1997 ANNUAL STATEWIDE REPORT ON SCHOOL VIOLENCE
For First Time, Reported School Violence Decreases Overall from Previous Year
The fourth annual statewide report on school violence shows the number of reported incidents decreased overall from the previous year for the first time: 8,141 for 1996-97, down from 8,173 in 1995-96. The three most frequently occurring acts continue to be possession of a controlled substance (2,720, down from 2,753), possession of a weapon (2,690, down from 2,751), and assault on a school employee (1,375, down from 1,443). Together, these categories account for 83 percent of all acts committed, but that total is down from 85 percent for 1995-96.
The majority of reporting schools--76 percent--had five or fewer incidents, and 39 percent of reporting schools had no incidents.
Decreases continued to be reported for possession of a firearm, down 21 percent (163 compared to 206 the previous year); and sexual offense, down 13 percent (127 compared to 146 the previous year); but increases were noted for robbery, up 14 percent (223 compared to 195); assault with serious injury, up 19 percent (371 compared to 313); assault with a weapon, up 20 percent (194 compared to 161); and sexual assault, up 29 percent (245 compared to 190).
Statewide, arrests represented 32 percent of the 8,540 reported student offenders, compared to 30 percent in 1995-96. With 8,540 student offenders out of a 96-97 student population of 1,199,962, that means that far less than one percent (.007%) of students were involved in some reported school violence act.
Dr. Mike Ward, State Superintendent, said of the latest report, "We're delighted to see this first-ever decrease in reported school violence. I'd be remiss, however, if I didn't point out that we are extremely concerned that our students and staff are safe at school. In fact, this is one of the major emphasis areas the State Board of Education has adopted in its plan of work. So, while the decrease is good news, we have to do absolutely everything possible to reduce school violence even further."
A new analysis begun last year reveals that disproportionately more reported incidents continue to occur in the state's largest schools, regardless of grade level. This effect was greatest for high schools of 1,500 students or more.
The following were the most-often reported effective school strategies for combatting school violence: school improvement teams, which presumably developed a safe schools component to their school improvement plan, 1,348 schools; regular classroom instruction or programs, 1,328 schools; student discipline initiatives, 1,315 schools; parent involvement, 1,205 schools. Effective strategies that have clearly increased are: video detection systems (133 percent increase); school resource officers, or SROs (63 percent); classroom emergency communication devices (29 percent); and student assistance teams (17 percent).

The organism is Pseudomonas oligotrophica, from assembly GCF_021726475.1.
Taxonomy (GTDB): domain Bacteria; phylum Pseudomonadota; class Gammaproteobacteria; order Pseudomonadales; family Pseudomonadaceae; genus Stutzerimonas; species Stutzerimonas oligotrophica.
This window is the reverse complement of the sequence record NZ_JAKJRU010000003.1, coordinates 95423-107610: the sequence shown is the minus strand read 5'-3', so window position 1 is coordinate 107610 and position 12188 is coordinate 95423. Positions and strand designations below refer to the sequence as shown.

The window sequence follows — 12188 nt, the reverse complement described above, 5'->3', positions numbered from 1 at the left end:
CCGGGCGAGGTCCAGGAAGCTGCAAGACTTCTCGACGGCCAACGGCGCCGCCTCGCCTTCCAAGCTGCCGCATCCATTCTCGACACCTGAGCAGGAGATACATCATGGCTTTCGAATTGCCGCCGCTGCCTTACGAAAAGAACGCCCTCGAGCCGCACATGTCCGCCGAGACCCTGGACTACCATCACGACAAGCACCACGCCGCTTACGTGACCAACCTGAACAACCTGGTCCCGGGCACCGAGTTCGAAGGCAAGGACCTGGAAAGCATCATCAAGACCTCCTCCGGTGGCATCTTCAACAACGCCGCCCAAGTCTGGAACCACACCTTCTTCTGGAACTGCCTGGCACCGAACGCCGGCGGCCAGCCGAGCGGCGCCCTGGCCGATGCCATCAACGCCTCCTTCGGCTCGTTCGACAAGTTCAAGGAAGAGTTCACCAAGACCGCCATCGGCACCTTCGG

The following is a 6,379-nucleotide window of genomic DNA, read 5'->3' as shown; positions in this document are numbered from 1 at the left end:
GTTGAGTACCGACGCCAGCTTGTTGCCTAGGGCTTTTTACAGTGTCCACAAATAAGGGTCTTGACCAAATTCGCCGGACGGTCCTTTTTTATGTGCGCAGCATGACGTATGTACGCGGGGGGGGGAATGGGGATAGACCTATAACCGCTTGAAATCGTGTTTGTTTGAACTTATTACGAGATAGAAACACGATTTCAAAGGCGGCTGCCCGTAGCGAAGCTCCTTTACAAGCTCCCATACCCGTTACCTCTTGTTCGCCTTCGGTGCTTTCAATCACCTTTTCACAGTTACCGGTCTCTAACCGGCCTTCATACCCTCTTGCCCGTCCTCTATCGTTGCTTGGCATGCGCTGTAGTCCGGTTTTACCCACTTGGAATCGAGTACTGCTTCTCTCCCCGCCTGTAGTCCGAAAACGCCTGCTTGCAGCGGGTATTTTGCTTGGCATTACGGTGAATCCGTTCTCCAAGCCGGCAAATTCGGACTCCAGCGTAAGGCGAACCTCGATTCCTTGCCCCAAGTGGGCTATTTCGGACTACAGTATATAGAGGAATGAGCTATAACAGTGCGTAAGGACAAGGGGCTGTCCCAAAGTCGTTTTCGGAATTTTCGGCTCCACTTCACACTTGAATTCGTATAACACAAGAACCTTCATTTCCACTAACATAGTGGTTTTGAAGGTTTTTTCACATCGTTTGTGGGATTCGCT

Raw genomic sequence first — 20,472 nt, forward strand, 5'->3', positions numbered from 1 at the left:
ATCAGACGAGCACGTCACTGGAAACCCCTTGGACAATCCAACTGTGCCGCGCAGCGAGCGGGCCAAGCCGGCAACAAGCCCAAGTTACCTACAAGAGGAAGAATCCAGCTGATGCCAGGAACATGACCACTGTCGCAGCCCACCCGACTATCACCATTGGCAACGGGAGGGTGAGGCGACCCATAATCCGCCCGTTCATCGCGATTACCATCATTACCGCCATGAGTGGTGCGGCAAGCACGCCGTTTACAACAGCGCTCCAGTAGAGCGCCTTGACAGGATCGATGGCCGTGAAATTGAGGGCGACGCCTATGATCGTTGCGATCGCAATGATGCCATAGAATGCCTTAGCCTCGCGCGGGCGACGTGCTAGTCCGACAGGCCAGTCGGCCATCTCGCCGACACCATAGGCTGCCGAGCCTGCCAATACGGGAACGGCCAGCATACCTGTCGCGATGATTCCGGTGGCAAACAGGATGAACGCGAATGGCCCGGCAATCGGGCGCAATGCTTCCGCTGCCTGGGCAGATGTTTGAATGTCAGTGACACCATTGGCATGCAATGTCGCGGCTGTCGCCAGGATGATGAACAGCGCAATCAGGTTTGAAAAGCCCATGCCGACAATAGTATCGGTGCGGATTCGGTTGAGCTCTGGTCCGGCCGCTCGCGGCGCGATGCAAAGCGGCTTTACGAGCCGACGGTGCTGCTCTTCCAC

The Annual Report on School Violence resulted from the Governor's Task Force on School Violence and the Safe Schools Act, passed by the NC General Assembly in 1993. The Safe Schools Act mandates that the State Board of Education issues an annual report, based on reports from all school systems of incidents of specified violence/crime on school property. This fourth report marks the second time individual schools reported their data; in the first two years of the report, each school district provided only systemwide numbers.
Schools are required to report incidents of assault resulting in serious personal injury; assault (not resulting in serious injury) on school officials, employees and volunteers; armed robbery and robbery; assault involving use of a weapon; indecent liberties with a minor; kidnapping; possession of a weapon, a firearm or a controlled substance in violation of the law; rape; sexual assault; sexual offense; and homicide. The report does not include all disruptive, violent or criminal acts. For instance, vandalism and student fights that do not involve serious injury are not included.
"The violence report can help schools plan and direct intervention and prevention efforts more effectively," said Dr. Elsie Leak, director of the Department of Public Instruction's School Improvement Division. She noted that legislation passed in 1997 requires a safe school plan as part of every school's School Improvement Plan. That legislation also calls for safe schools assistance teams where warranted and calls for one percent salary increases to principals in schools that meet certain safety criteria.
Dr. Leak warned against comparisons among schools or school districts. "A high number of reported incidents, for example, may be indicative of a school or school system that has implemented comprehensive security measures, whereas another school or school system with a low number of reported incidents may not have implemented such measures and is therefore less likely to detect some incidents. Also, interpretation, detection, documentation and reporting of specified acts and incidents continue to vary across schools and school districts."
(For additional information, contact your local school system, or Dr. Elsie Leak at 919.715.1906.)
Statewide Number of Reported Acts of School Crime and Violence
About the North Carolina Department of Public Instruction:
The North Carolina Department of Public Instruction provides leadership to 115 local public school districts and 126 charter schools serving over 1.5 million students in kindergarten through high school graduation. The agency is responsible for all aspects of the state's public school system and works under the direction of the North Carolina State Board of Education.
For more information:
NCDPI Communication and Information Division, 919.807.3450.